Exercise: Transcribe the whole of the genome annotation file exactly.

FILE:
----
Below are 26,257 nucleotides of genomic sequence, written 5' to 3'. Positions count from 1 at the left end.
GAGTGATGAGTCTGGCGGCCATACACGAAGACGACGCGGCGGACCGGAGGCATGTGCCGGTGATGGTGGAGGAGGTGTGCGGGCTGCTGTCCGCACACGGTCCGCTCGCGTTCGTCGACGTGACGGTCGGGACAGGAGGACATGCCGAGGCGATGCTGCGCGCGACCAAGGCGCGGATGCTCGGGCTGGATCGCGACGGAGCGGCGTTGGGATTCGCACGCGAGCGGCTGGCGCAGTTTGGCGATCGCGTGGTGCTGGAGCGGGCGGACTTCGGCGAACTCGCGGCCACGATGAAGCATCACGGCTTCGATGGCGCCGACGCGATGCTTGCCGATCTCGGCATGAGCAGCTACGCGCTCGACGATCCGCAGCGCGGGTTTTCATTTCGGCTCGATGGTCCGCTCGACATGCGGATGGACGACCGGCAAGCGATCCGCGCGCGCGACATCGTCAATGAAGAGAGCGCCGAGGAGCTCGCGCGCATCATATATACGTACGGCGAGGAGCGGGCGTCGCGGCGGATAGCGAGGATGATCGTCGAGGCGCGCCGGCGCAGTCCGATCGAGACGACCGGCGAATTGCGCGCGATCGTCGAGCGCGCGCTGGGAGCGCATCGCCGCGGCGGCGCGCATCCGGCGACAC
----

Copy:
Below are 26,257 nucleotides of genomic sequence, written 5' to 3'. Positions count from 1 at the left end.
GAGTGATGAGTCTGGCGGCCATACACGAAGACGACGCGGCGGACCGGAGGCATGTGCCGGTGATGGTGGAGGAGGTGTGCGGGCTGCTGTCCGCACACGGTCCGCTCGCGTTCGTCGACGTGACGGTCGGGACAGGAGGACATGCCGAGGCGATGCTGCGCGCGACCAAGGCGCGGATGCTCGGGCTGGATCGCGACGGAGCGGCGTTGGGATTCGCACGCGAGCGGCTGGCGCAGTTTGGCGATCGCGTGGTGCTGGAGCGGGCGGACTTCGGCGAACTCGCGGCCACGATGAAGCATCACGGCTTCGATGGCGCCGACGCGATGCTTGCCGATCTCGGCATGAGCAGCTACGCGCTCGACGATCCGCAGCGCGGGTTTTCATTTCGGCTCGATGGTCCGCTCGACATGCGGATGGACGACCGGCAAGCGATCCGCGCGCGCGACATCGTCAATGAAGAGAGCGCCGAGGAGCTCGCGCGCATCATATATACGTACGGCGAGGAGCGGGCGTCGCGGCGGATAGCGAGGATGATCGTCGAGGCGCGCCGGCGCAGTCCGATCGAGACGACCGGCGAATTGCGCGCGATCGTCGAGCGCGCGCTGGGAGCGCATCGCCGCGGCGGCGCGCATCCGGCGACAC